In many martial arts we are taught that on the climax of our technique we should “sink” into our stance. I will admit that if my knees are sore, I sometimes find this quite difficult to do.
But firstly, why do we do it? “Sinking” at the climax of out technique is a way improving our skeletal structure and helping us for form an immovable “root” to the ground, thus enabling us to more efficiently absorb the reaction energy to any impact from our blows. Or more correctly, we don’t absorb the that reaction energy as it tries to go through our structure, finds the immovable ground, and is rebounded into our opponent again (so he gets it twice).
So why do a lot of people struggle with it?
Although you obviously have to bend your knees more in order to sink, if you focus on bending your knees then ironically it will probably not come easily. It’s a little bit like doing a squat, the more you bend the knees, they more you intuitively tense your legs to absorb the weight!
In some styles such (as in the early versions of Shotokan exported from Japan) there was an over exaggerated exhalation/tension in order to produce kime (focus). I remember being taught to tense the whole body including the legs, which will obviously make it them a bit more resistant to bend, in order to sink further.
Also, if you have knee pains, you intuitively tense the muscles around them in order to prevent your knee bones/cartilage/ligaments/tendons/etc from moving about too much (hence less pain). I know this from personal experience. But this tension makes it difficult for you to bend the knees more and sink.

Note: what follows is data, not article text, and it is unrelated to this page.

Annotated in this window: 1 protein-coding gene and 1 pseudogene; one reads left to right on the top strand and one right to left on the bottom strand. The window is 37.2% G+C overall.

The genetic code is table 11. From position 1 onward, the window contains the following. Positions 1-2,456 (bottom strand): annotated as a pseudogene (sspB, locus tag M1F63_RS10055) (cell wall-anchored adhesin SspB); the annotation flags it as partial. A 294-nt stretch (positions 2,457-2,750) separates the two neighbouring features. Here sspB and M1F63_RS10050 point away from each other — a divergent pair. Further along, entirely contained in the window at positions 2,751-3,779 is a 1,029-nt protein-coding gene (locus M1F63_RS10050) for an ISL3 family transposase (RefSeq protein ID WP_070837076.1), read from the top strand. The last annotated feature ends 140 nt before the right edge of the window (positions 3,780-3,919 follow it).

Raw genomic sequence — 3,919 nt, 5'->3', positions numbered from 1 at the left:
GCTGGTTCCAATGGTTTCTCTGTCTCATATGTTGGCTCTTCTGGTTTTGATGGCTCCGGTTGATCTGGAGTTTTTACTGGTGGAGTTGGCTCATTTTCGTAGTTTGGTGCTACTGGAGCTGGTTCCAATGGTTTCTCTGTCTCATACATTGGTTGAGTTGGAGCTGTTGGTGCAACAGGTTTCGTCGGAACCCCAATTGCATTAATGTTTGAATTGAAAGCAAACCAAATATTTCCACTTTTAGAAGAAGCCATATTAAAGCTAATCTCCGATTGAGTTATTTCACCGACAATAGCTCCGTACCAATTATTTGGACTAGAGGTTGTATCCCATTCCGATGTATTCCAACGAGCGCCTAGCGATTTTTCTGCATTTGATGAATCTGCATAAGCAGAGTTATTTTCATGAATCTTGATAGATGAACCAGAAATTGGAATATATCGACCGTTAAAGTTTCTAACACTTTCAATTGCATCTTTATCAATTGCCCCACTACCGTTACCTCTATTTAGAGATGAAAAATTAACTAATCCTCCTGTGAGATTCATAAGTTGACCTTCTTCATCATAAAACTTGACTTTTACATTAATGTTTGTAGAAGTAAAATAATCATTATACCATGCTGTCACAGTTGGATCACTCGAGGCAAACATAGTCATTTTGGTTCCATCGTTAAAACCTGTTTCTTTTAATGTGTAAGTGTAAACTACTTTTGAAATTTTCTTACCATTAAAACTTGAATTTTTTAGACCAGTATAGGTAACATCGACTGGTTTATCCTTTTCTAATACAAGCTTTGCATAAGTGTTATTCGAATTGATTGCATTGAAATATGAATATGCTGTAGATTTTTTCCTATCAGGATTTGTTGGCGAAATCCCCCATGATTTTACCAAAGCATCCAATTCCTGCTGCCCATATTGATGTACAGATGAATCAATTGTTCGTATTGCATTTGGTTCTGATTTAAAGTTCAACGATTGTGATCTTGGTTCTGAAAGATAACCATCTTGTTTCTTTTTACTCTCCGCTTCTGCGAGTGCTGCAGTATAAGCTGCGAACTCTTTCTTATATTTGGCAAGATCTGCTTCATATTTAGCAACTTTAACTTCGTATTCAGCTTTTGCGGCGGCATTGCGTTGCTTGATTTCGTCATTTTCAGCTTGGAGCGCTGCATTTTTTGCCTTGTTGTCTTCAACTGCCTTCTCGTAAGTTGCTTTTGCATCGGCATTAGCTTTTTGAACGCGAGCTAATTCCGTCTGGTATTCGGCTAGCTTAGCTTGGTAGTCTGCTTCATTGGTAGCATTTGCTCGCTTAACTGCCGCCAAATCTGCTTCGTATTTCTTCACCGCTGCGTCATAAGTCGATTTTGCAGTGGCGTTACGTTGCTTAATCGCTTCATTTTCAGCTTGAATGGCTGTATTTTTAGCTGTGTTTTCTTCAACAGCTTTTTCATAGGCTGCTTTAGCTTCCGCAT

The best ways to “sink” into your stance is by getting the right feeling rather than focusing on a physical movement itself, because focusing on physical movement tends to make you focus on muscles, hence – tension. Some say it is like “falling down a hole”, but obviously you stop yourself before going too far.
Different things will work for different people, but I’d like to share something that has worked for me.
We are usually taught in most martial arts to “breathe into your stomach” (or hara/dan tien). This is of course not actually physically possible as the air we breathe in goes into our lungs and can’t get passed the diaphragm to our stomach. Our diaphragm moves down and displaces our internal organs, so that it feels like we’re breathing into our stomach. In fact it’s a visualisation that we use help get the right breathing technique. It is however a very popular visualisation which most of us are taught right from the very beginning.
We can however build on this. When you want to sink in your stance as you exhale, try to visualise the breath leaving the stomach through the legs, to the feet and out into the ground. If you focus on the breath going down (rather than your weight going down), you should find it relatively easy to sink slightly without unnecessary tension. The whole process becomes much more relaxed and natural movement which is what we should be aiming for.
I actually learnt this through Tai Chi, but have applied it to my Karate. Of course, once your body gets used to the correct feeling, you can drop the visualisation as your body will know what you are looking for, but it is a useful tool to help get that feeling in the first place.